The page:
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November 05, 1986 - Image 4

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Publication:
The Michigan Daily, 1986-11-05

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4

OPINION
Page 4 Wednesday, November 5, 1986 The Michigan Daily

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4

Edited and managed by students at The University of Michigan

LETTERS:

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B orowsky

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a bumb'

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Vol. XCViI, No. 45

420 Maynard St.
Ann Arbor, MI 48109

Unsigned editorials represent a majority of the Daily's Editorial Board
All other cartoons, signed articles, and letters do not necessarily represent the opinion of the Daily.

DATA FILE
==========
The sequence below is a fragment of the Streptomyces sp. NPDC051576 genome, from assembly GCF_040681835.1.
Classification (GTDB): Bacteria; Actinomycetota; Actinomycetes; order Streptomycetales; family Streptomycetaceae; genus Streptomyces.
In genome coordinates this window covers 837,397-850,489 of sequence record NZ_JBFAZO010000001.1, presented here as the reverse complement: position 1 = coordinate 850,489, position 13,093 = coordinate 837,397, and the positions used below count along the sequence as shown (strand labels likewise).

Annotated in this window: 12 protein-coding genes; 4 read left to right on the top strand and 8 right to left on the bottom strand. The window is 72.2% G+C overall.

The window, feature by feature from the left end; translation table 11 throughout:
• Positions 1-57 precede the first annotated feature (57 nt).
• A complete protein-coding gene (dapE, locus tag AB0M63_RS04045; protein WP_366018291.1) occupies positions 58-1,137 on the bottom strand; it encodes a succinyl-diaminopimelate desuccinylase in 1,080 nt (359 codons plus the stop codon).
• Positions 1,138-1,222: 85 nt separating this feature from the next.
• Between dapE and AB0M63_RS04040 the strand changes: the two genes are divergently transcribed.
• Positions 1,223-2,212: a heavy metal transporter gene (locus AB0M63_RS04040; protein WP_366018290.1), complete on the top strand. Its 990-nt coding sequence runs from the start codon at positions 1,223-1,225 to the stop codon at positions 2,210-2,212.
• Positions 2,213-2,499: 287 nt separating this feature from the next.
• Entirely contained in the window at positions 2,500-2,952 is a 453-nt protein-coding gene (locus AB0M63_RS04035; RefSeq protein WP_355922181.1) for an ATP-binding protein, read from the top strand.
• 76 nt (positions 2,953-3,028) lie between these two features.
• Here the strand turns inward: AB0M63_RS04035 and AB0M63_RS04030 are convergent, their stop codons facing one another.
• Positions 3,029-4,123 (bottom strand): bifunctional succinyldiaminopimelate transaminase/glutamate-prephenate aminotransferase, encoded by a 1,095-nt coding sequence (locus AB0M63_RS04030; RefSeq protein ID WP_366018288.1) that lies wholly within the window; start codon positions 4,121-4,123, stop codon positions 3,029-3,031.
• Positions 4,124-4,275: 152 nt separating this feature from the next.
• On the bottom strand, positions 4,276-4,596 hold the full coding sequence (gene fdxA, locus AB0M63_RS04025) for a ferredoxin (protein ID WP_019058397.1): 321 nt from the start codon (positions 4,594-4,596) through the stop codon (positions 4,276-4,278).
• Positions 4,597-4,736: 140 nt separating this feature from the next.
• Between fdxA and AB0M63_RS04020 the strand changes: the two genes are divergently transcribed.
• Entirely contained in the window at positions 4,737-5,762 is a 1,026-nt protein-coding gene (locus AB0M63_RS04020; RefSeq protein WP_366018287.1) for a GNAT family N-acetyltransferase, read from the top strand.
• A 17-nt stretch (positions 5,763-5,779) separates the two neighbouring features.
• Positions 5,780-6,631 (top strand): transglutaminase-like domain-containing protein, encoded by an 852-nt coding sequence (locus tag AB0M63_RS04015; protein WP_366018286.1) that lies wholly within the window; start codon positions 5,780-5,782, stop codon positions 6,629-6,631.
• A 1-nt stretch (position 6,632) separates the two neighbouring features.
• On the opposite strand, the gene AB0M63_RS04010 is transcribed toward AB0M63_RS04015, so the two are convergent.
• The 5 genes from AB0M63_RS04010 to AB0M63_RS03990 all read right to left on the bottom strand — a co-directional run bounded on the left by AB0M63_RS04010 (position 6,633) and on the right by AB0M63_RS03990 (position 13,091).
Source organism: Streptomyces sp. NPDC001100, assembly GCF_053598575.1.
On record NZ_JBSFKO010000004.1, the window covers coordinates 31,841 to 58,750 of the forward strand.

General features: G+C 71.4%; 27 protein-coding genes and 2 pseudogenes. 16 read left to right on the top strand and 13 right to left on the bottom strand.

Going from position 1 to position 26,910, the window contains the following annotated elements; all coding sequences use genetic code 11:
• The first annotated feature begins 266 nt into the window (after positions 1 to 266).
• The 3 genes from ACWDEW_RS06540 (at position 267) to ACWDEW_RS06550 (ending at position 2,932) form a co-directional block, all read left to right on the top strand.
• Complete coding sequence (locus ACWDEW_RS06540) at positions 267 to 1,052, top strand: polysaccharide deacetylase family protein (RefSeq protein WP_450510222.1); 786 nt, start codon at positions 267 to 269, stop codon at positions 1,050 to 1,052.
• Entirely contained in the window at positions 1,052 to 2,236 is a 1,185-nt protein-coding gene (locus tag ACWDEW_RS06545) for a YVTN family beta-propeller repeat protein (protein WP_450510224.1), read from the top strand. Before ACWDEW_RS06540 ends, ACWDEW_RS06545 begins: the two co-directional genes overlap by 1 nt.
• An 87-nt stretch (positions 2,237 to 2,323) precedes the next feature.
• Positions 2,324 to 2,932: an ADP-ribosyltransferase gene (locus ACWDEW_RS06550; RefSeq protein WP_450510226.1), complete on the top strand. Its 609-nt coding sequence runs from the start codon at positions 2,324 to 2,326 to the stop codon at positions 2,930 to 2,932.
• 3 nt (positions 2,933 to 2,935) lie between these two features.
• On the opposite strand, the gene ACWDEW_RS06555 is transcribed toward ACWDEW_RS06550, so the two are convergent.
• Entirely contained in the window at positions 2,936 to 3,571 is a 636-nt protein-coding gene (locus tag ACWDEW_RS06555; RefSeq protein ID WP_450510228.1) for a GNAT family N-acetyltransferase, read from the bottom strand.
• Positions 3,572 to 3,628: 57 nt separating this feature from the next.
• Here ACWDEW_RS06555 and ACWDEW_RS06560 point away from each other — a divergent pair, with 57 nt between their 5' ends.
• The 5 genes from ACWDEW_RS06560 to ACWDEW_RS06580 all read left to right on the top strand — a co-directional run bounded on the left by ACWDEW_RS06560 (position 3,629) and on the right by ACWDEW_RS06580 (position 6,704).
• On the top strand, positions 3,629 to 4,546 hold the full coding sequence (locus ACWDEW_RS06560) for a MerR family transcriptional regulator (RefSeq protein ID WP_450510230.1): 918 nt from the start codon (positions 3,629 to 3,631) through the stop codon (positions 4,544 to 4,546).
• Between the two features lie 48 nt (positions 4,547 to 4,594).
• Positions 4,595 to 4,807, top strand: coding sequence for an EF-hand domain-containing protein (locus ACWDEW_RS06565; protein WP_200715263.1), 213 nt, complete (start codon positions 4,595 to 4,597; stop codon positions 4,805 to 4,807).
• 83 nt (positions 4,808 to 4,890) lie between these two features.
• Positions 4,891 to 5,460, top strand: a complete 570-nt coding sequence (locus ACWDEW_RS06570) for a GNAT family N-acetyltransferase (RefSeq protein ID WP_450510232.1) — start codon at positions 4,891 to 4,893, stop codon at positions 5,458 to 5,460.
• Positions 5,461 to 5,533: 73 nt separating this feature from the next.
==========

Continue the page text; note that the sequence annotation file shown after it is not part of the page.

Upholding choice

THE SUPREME COURT'S 5-3
decision to uphold federal funding
of private groups that use money,
from other sources for abortion
counseling and services is progress
for reproductive rights. The
Court's ruling makes it illegal for
states to deny funding to private
organizations simply because some
of their activities include providing
abortions, abortion counseling, and
related services.
Unfortunately, it still stands
that states can bar funding that
would be used directly for
abortions. Funding can be used
for other, unrelated services but not
for the abortion itself. This
stipulation indicates a lack of
commitment to women's autonomy
which manifests itself in more
subtle ways.
Women are responsible for
0 childbearing, but receive little
support for their crucial role. They.
may lose their jobs, pay exorbitant
hospital fees, and not have access

to affordable, reliable child care.
Preventative methods are weak.